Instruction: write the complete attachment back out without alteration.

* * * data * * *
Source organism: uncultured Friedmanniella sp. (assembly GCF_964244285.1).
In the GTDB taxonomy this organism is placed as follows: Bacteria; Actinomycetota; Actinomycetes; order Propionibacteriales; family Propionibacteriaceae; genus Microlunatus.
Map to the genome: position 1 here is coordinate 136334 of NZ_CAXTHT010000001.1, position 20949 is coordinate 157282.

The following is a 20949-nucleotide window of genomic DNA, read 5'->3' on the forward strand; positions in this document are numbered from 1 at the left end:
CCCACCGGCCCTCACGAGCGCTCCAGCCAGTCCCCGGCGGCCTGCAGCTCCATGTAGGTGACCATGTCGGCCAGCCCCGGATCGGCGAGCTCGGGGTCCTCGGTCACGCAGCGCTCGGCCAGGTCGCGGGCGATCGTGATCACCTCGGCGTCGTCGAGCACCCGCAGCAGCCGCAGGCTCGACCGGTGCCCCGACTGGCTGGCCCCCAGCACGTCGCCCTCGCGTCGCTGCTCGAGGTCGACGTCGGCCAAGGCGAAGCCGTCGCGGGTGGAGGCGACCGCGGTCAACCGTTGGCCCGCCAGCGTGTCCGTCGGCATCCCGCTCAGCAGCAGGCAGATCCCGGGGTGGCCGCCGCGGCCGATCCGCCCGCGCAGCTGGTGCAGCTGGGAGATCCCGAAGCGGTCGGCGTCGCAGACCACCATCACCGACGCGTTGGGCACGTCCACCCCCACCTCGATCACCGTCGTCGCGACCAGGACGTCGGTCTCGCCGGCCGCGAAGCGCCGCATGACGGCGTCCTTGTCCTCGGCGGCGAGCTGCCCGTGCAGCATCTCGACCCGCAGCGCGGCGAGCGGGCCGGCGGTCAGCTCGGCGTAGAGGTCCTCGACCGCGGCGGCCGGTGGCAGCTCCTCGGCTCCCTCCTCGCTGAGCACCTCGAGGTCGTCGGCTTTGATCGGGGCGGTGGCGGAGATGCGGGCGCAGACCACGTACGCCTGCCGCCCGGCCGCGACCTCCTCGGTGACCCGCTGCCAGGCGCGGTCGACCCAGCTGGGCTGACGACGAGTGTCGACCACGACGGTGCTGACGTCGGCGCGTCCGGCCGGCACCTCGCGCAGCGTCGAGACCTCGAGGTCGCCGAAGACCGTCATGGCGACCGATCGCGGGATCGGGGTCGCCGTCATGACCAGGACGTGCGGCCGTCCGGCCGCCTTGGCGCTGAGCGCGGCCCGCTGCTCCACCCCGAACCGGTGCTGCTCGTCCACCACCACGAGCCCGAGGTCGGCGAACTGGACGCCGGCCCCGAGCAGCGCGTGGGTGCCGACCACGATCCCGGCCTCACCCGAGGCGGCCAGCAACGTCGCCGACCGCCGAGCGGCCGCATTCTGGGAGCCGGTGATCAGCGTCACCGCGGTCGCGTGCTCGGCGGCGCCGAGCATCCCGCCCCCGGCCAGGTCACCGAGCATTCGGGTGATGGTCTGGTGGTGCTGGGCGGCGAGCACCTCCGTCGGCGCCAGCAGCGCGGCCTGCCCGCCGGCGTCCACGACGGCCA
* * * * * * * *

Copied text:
Source organism: uncultured Friedmanniella sp. (assembly GCF_964244285.1).
In the GTDB taxonomy this organism is placed as follows: Bacteria; Actinomycetota; Actinomycetes; order Propionibacteriales; family Propionibacteriaceae; genus Microlunatus.
Map to the genome: position 1 here is coordinate 136334 of NZ_CAXTHT010000001.1, position 20949 is coordinate 157282.

The following is a 20949-nucleotide window of genomic DNA, read 5'->3' on the forward strand; positions in this document are numbered from 1 at the left end:
CCCACCGGCCCTCACGAGCGCTCCAGCCAGTCCCCGGCGGCCTGCAGCTCCATGTAGGTGACCATGTCGGCCAGCCCCGGATCGGCGAGCTCGGGGTCCTCGGTCACGCAGCGCTCGGCCAGGTCGCGGGCGATCGTGATCACCTCGGCGTCGTCGAGCACCCGCAGCAGCCGCAGGCTCGACCGGTGCCCCGACTGGCTGGCCCCCAGCACGTCGCCCTCGCGTCGCTGCTCGAGGTCGACGTCGGCCAAGGCGAAGCCGTCGCGGGTGGAGGCGACCGCGGTCAACCGTTGGCCCGCCAGCGTGTCCGTCGGCATCCCGCTCAGCAGCAGGCAGATCCCGGGGTGGCCGCCGCGGCCGATCCGCCCGCGCAGCTGGTGCAGCTGGGAGATCCCGAAGCGGTCGGCGTCGCAGACCACCATCACCGACGCGTTGGGCACGTCCACCCCCACCTCGATCACCGTCGTCGCGACCAGGACGTCGGTCTCGCCGGCCGCGAAGCGCCGCATGACGGCGTCCTTGTCCTCGGCGGCGAGCTGCCCGTGCAGCATCTCGACCCGCAGCGCGGCGAGCGGGCCGGCGGTCAGCTCGGCGTAGAGGTCCTCGACCGCGGCGGCCGGTGGCAGCTCCTCGGCTCCCTCCTCGCTGAGCACCTCGAGGTCGTCGGCTTTGATCGGGGCGGTGGCGGAGATGCGGGCGCAGACCACGTACGCCTGCCGCCCGGCCGCGACCTCCTCGGTGACCCGCTGCCAGGCGCGGTCGACCCAGCTGGGCTGACGACGAGTGTCGACCACGACGGTGCTGACGTCGGCGCGTCCGGCCGGCACCTCGCGCAGCGTCGAGACCTCGAGGTCGCCGAAGACCGTCATGGCGACCGATCGCGGGATCGGGGTCGCCGTCATGACCAGGACGTGCGGCCGTCCGGCCGCCTTGGCGCTGAGCGCGGCCCGCTGCTCCACCCCGAACCGGTGCTGCTCGTCCACCACCACGAGCCCGAGGTCGGCGAACTGGACGCCGGCCCCGAGCAGCGCGTGGGTGCCGACCACGATCCCGGCCTCACCCGAGGCGGCCAGCAACGTCGCCGACCGCCGAGCGGCCGCATTCTGGGAGCCGGTGATCAGCGTCACCGCGGTCGCGTGCTCGGCGGCGCCGAGCATCCCGCCCCCGGCCAGGTCACCGAGCATTCGGGTGATGGTCTGGTGGTGCTGGGCGGCGAGCACCTCCGTCGGCGCCAGCAGCGCGGCCTGCCCGCCGGCGTCCACGACGGCCA